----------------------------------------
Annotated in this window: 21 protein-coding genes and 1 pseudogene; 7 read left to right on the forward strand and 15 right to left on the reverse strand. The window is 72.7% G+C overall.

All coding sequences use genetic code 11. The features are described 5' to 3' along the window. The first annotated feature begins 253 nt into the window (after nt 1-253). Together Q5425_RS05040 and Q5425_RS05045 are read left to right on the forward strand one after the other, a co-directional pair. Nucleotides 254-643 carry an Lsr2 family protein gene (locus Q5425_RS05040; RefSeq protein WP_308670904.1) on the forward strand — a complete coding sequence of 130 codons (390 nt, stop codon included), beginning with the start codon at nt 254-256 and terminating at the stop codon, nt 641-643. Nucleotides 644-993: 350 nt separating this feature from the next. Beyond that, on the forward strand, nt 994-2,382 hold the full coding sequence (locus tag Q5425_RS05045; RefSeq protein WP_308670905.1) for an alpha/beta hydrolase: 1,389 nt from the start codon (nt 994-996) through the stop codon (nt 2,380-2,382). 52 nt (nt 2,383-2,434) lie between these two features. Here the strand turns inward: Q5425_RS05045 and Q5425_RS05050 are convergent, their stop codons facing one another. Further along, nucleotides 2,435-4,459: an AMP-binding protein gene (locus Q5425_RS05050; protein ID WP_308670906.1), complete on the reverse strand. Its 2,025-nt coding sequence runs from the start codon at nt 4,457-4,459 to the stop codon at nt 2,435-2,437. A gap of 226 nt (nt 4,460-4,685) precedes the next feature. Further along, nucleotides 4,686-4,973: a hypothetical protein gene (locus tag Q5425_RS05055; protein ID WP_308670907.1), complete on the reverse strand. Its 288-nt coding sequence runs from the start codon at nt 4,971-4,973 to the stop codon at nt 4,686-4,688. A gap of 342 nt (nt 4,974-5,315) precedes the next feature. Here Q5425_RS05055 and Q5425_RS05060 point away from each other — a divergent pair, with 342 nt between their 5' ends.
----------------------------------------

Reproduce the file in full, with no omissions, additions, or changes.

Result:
Annotated in this window: 21 protein-coding genes and 1 pseudogene; 7 read left to right on the forward strand and 15 right to left on the reverse strand. The window is 72.7% G+C overall.

All coding sequences use genetic code 11. The features are described 5' to 3' along the window. The first annotated feature begins 253 nt into the window (after nt 1-253). Together Q5425_RS05040 and Q5425_RS05045 are read left to right on the forward strand one after the other, a co-directional pair. Nucleotides 254-643 carry an Lsr2 family protein gene (locus Q5425_RS05040; RefSeq protein WP_308670904.1) on the forward strand — a complete coding sequence of 130 codons (390 nt, stop codon included), beginning with the start codon at nt 254-256 and terminating at the stop codon, nt 641-643. Nucleotides 644-993: 350 nt separating this feature from the next. Beyond that, on the forward strand, nt 994-2,382 hold the full coding sequence (locus tag Q5425_RS05045; RefSeq protein WP_308670905.1) for an alpha/beta hydrolase: 1,389 nt from the start codon (nt 994-996) through the stop codon (nt 2,380-2,382). 52 nt (nt 2,383-2,434) lie between these two features. Here the strand turns inward: Q5425_RS05045 and Q5425_RS05050 are convergent, their stop codons facing one another. Further along, nucleotides 2,435-4,459: an AMP-binding protein gene (locus Q5425_RS05050; protein ID WP_308670906.1), complete on the reverse strand. Its 2,025-nt coding sequence runs from the start codon at nt 4,457-4,459 to the stop codon at nt 2,435-2,437. A gap of 226 nt (nt 4,460-4,685) precedes the next feature. Further along, nucleotides 4,686-4,973: a hypothetical protein gene (locus tag Q5425_RS05055; protein ID WP_308670907.1), complete on the reverse strand. Its 288-nt coding sequence runs from the start codon at nt 4,971-4,973 to the stop codon at nt 4,686-4,688. A gap of 342 nt (nt 4,974-5,315) precedes the next feature. Here Q5425_RS05055 and Q5425_RS05060 point away from each other — a divergent pair, with 342 nt between their 5' ends.